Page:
Do we really want to see others succeed?
By Lori Brand
Riddle me this…. I spend half a day creating content for a blog post for my business. The finished product is quite informative, even to my own critical eye. Posted on my website, cross-post to Facebook and LinkedIn. It gets 4 likes.
The next day I posted a picture of the tuna tacos I ate for lunch and it gets 220 likes. What gives ladies? And it’s not just me. As a member of several women’s networking groups, I see women constantly posting business invites, product launches, seminars, you name it, and none of them (except for the same small handful of women) seem to garner a whole lot of support, at least in the “like” category. Post a pic of a buzzfeed recipe, your kids, or a sordid reference to a cheating spouse and the likes are off the charts.
With social media platforms like Facebook and LinkedIn being such an integral part of our lives, as women in business, or stay at home moms, spiritual sisters in the universe; do we really want to see other women succeed? Well, it’s complicated. We want to see other women succeed, but only to the degree that it doesn’t tread on our already fragile depiction of our accomplishments in the business world, or only to the degree that it does not cast an even more negative pallor against our own (perhaps compromised) sense of self worth in what is still largely a man’s world,at least as far as business and money are concerned. We are conditioned to have to appear uber capable against the archetypal male wage earner, and anything less would be, well, just that.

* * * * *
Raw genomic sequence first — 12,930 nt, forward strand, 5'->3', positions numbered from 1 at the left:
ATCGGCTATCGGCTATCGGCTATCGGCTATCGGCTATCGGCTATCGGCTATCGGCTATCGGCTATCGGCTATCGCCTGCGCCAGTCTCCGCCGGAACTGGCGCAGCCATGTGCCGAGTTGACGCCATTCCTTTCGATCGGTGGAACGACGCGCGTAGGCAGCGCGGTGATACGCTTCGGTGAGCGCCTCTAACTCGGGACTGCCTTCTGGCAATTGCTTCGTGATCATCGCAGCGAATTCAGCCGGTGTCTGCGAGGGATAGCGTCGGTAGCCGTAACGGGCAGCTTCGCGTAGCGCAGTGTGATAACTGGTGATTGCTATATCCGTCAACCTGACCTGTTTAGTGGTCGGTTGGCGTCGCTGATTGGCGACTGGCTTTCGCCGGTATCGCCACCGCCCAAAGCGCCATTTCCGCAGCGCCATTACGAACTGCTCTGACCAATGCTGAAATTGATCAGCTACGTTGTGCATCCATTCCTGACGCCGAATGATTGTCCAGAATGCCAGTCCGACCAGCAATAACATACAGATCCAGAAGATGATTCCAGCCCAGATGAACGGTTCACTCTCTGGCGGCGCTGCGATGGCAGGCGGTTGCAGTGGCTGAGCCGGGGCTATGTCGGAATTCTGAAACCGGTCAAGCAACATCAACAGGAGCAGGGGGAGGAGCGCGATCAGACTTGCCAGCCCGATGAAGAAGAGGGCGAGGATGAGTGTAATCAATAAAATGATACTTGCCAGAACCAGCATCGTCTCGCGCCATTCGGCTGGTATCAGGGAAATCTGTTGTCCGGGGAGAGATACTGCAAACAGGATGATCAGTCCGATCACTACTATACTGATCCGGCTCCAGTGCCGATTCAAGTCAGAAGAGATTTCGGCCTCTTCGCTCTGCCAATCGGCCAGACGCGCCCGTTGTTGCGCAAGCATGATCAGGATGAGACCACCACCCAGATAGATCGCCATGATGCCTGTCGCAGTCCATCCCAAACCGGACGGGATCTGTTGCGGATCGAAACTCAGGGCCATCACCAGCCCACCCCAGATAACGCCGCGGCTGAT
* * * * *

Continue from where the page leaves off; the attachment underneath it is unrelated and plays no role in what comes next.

As women, we often unfairly categorize our wage earning ability as “bread-winner” or “support staff” and our position on that playing field largely determines the support we may offer our universal sister, at least on social media. The logic is pretty simple….(and it goes like this), “If your success makes me feel bad about my life’s choices, I won’t give you a like.” If we somehow feel like we can’t compete, then we don’t need to be reminded of our inadequacies by reading another women’s super post of her accomplishments in the business world.
When the stay at home mom, barely able to sustain her multi level marketing business due to the demands of home and family, reads about Jane who just launched her wildly successful natural food line, an imbalanced comparison to her own business success may leave her feeling frustrated or inadequate. And in a society where a digital presence is increasingly more important, do we really want to give a “like” to someone who appears to be surging ahead, if someone else feels like they’re lagging behind? It appears not.
Despite the team we play for, aren’t we somehow sabotaging our own success and the success of all women by failing to embrace the choices we have made, no matter those choices? We know best that life is full of twists, turns, and changes. Some planned, some unforeseen. Second careers, second marriages, second families. New friends, old friends, new adventures and new challenges. New failures along the way too, but always a chance for a reboot and a chance to start again. And wouldn’t it be so much easier if as women, we embraced each other’s changes, successes, and failures unequivocally, without fear, judgment and comparison? You never know what lies down the road and when you will cross paths with one of your sisters.
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